The bill expands on legislation floated late in 2012 by now-retired Sen. Dick Lugar (R-Ind.) that would provide automatic approval for exports to NATO countries.

In addition to Japan and NATO countries, the new Senate bill would also require DOE to approve exports to other countries if the State Department, in consultation with the Defense Department, determines that it would promote U.S. security interests.

With debates on exports heating up, many eyes are on new Senate Energy and Natural Resources Committee Chairman Ron WydenRonald (Ron) Lee WydenHouse bill set to reignite debate on warrantless surveillance Senate confirms No. 2 spot at HHS, days after Price resigns Overnight Cybersecurity: Equifax CEO faces outraged lawmakers | Dem presses voting machine makers on cyber defense | Yahoo says 3 billion accounts affected by 2013 breach MORE (D-Ore.), who has expressed skepticism about a major expansion.

He has said that Congress should step in to help ensure that regulators find the “sweet spot” on the level of exports allowed. Wyden’s office did not provide immediate comment on Barrasso’s new bill.

Begich, in supporting the bill, highlighted Japan’s push to import more gas.

“In addition to being a key strategic ally for our nation, Japan has been Alaska’s number one trading partner for decades. When I talk to members of the Japanese parliament or officials from Japanese utilities, concern for the security of their natural gas supply always comes up. The U.S. and Alaska have plenty of natural gas to sell to Japan and our NATO allies, and I can’t think of a better place to sell it than to our strategic and economic partners,” Begich said in a statement.

Japan is already the world’s largest LNG importer, and the 2011 nuclear disaster has further increased its need for outside energy supplies.

Almost all of Japan’s nuclear plants remain offline in the wake of the March 2011 earthquake and tsunami, which led to meltdowns at the Fukushima Daiichi plant.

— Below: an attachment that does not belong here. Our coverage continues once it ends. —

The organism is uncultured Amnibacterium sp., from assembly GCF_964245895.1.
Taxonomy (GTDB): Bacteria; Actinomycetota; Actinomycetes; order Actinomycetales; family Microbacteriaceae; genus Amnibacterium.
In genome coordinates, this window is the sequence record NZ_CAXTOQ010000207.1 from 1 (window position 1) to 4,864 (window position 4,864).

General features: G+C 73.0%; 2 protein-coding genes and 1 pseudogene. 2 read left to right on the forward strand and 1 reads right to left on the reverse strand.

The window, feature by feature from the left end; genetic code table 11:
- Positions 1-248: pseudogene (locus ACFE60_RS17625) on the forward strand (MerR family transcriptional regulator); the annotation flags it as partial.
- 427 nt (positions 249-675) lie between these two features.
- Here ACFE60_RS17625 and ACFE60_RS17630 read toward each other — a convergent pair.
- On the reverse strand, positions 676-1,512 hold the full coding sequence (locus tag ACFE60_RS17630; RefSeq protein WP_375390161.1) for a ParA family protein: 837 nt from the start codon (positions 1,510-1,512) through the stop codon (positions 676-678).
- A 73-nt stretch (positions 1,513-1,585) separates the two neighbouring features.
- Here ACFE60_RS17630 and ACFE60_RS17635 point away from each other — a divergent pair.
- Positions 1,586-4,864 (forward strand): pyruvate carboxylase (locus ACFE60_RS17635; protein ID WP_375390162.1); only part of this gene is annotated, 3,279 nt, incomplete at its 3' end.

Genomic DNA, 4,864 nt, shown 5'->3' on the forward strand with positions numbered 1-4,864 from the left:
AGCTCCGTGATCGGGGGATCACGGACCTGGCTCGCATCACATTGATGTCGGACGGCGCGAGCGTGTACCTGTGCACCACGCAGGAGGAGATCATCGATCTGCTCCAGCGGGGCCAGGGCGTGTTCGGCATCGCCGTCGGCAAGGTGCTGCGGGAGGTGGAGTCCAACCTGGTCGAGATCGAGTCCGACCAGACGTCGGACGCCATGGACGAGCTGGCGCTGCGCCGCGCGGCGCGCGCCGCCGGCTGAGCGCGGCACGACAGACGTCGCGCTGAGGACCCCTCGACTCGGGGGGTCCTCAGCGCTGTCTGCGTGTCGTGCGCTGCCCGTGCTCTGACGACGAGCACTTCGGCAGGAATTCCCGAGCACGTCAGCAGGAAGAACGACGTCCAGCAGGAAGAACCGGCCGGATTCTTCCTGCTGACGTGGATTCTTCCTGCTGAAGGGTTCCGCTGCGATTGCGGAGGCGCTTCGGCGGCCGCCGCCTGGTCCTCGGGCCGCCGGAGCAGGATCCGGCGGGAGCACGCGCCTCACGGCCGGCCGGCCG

The other initial sponsors of Barrasso's bill are Sens. John CornynJohn CornynGun proposal picks up GOP support House bill set to reignite debate on warrantless surveillance Republicans jockey for position on immigration MORE (R-Texas), James InhofeJames (Jim) Mountain InhofeA third of Congress hasn’t held a town hall — it’s time to take action Anonymous affiliate publishes claimed list of GOP private contact info Wasting America’s nuclear opportunity MORE (R-Okla.), Tom CoburnTom Coburn-trillion debt puts US fiscal house on very shaky ground Al Franken: 'I make fun of the people who deserved it' The more complex the tax code, the more the wealthy benefit MORE (R-Okla.), Mike EnziMichael (Mike) Bradley EnziThis week: Congress gets ball rolling on tax reform How the effort to replace ObamaCare failed Senate GOP budget paves way for .5T in tax cuts MORE (R-Wyo.), Heidi HeitkampMary (Heidi) Kathryn HeitkampWells Fargo chief defends bank's progress in tense Senate hearing Dems plan to make gun control an issue in Nevada Red-state Dems need more from Trump before tax embrace MORE (D-N.D.), John HoevenJohn Henry HoevenThe Hill's Whip List: Republicans try again on ObamaCare repeal Air Force One is Trump’s new boardroom Overnight Finance: Trump strikes debt, spending deal with Dems | Deal shocks GOP | Fed’s No. 2 to resign | Trump keeps tax squeeze on red state Dems | House aims to pass budget next week MORE (R-N.D.), Ron JohnsonRonald (Ron) Harold JohnsonGun proposal picks up GOP support GOP lawmaker to unveil bill banning gun bump stocks Senate Homeland Security chairman backs bump-stock ban after Las Vegas shootings MORE (R-Wis.), Mike LeeMichael (Mike) Shumway LeeWhatever you think the Alabama special election means, you’re probably wrong How the effort to replace ObamaCare failed Overnight Regulation: Trump temporarily lifts Jones Act for Puerto Rico | Bill would exempt some banks from Dodd-Frank | Senators unveil driverless car bill MORE (R-Utah) and David VitterDavid VitterYou're fired! Why it's time to ditch the Fed's community banker seat Overnight Energy: Trump set to propose sharp cuts to EPA, energy spending Former La. official tapped as lead offshore drilling regulator MORE (R-La.).